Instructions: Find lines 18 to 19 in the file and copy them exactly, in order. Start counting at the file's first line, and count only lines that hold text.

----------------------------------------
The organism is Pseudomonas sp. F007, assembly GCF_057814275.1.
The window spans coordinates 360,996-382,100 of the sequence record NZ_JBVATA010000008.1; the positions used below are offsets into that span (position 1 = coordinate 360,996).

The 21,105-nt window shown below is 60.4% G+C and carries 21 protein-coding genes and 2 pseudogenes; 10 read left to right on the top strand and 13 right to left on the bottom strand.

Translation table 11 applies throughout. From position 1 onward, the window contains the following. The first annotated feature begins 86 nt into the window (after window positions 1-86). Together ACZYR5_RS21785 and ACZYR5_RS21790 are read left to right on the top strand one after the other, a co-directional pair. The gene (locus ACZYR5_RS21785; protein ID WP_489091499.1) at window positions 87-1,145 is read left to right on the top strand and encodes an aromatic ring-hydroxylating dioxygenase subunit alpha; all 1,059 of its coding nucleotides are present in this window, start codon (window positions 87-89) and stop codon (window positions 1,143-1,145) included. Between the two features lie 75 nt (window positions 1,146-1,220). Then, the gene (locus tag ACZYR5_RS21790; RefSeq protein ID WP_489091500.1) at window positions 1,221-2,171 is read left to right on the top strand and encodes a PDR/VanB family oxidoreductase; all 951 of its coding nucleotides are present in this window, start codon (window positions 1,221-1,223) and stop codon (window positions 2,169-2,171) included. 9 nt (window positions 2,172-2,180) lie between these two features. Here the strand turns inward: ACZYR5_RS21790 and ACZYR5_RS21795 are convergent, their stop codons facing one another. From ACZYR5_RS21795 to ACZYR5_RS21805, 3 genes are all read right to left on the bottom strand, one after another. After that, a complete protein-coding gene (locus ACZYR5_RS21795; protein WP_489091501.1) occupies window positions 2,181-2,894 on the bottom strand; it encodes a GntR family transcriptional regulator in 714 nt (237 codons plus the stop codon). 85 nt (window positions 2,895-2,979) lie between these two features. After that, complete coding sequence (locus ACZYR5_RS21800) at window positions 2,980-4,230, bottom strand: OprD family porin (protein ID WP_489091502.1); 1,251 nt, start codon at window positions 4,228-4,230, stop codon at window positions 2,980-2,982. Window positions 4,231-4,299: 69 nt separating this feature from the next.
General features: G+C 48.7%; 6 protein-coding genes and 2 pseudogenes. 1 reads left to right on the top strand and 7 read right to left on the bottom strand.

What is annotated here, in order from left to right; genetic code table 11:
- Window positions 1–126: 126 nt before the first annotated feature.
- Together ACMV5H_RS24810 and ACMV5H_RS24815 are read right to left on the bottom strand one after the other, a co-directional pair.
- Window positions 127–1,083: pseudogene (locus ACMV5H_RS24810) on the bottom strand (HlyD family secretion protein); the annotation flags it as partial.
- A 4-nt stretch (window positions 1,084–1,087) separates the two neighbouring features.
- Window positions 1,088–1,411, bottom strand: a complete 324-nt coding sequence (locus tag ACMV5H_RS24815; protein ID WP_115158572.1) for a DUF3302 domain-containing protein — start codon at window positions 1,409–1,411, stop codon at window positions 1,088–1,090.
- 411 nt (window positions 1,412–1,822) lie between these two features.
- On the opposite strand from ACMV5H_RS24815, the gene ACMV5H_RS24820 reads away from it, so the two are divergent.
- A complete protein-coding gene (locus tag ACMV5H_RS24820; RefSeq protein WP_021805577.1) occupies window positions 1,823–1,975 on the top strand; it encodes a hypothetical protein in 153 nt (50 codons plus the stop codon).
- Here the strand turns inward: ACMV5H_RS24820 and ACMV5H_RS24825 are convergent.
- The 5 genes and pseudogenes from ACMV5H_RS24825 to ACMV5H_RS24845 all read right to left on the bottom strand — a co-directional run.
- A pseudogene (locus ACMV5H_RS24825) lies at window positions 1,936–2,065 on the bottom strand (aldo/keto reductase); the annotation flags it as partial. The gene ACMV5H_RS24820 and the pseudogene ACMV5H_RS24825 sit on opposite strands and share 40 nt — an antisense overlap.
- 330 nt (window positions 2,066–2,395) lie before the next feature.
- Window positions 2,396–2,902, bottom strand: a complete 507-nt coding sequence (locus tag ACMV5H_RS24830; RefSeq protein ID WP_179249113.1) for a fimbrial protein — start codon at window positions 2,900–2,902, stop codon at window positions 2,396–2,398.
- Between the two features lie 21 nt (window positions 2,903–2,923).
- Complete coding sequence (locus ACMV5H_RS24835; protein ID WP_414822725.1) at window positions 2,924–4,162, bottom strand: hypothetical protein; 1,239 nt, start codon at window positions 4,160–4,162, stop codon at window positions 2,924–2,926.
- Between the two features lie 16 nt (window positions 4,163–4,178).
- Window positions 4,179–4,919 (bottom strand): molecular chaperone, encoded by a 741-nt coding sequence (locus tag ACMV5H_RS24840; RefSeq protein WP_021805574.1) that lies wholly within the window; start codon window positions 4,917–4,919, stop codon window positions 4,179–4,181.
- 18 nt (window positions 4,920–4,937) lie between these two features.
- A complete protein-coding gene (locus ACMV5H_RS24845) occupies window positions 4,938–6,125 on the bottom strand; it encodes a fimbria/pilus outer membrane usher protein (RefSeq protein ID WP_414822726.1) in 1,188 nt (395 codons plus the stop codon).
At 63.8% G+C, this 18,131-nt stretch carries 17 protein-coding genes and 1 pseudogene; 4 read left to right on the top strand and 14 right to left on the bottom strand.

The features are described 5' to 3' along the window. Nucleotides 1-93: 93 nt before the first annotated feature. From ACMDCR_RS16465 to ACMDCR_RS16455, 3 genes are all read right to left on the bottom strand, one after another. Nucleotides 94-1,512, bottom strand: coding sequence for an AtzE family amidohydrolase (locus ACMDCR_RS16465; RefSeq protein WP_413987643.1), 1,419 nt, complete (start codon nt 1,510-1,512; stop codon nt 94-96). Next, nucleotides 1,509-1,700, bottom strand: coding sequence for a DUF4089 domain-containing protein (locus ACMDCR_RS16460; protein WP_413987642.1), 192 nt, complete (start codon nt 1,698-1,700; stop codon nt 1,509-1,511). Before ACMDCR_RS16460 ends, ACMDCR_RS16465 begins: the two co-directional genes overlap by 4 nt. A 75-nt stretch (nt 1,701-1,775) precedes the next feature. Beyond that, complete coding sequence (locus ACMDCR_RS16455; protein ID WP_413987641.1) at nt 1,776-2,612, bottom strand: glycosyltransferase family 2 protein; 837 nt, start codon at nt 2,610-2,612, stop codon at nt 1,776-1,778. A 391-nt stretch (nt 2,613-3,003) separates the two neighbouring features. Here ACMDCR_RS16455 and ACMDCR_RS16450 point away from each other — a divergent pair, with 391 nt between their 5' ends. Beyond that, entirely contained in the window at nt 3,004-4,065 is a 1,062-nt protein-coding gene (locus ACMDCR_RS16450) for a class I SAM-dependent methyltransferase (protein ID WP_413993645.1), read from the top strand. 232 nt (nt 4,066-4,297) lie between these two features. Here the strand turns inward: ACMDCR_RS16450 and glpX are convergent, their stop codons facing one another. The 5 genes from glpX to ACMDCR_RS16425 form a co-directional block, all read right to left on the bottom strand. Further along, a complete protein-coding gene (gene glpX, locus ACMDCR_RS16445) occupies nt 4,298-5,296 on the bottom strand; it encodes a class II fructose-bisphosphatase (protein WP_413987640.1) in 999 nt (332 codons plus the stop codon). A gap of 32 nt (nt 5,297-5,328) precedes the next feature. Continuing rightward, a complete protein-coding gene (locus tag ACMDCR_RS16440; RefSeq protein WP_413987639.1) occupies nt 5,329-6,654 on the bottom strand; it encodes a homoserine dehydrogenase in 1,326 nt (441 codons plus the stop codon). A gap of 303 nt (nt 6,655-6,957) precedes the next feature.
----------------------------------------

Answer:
- 330 nt (window positions 2,066–2,395) lie before the next feature.
- Window positions 2,396–2,902, bottom strand: a complete 507-nt coding sequence (locus tag ACMV5H_RS24830; RefSeq protein ID WP_179249113.1) for a fimbrial protein — start codon at window positions 2,900–2,902, stop codon at window positions 2,396–2,398.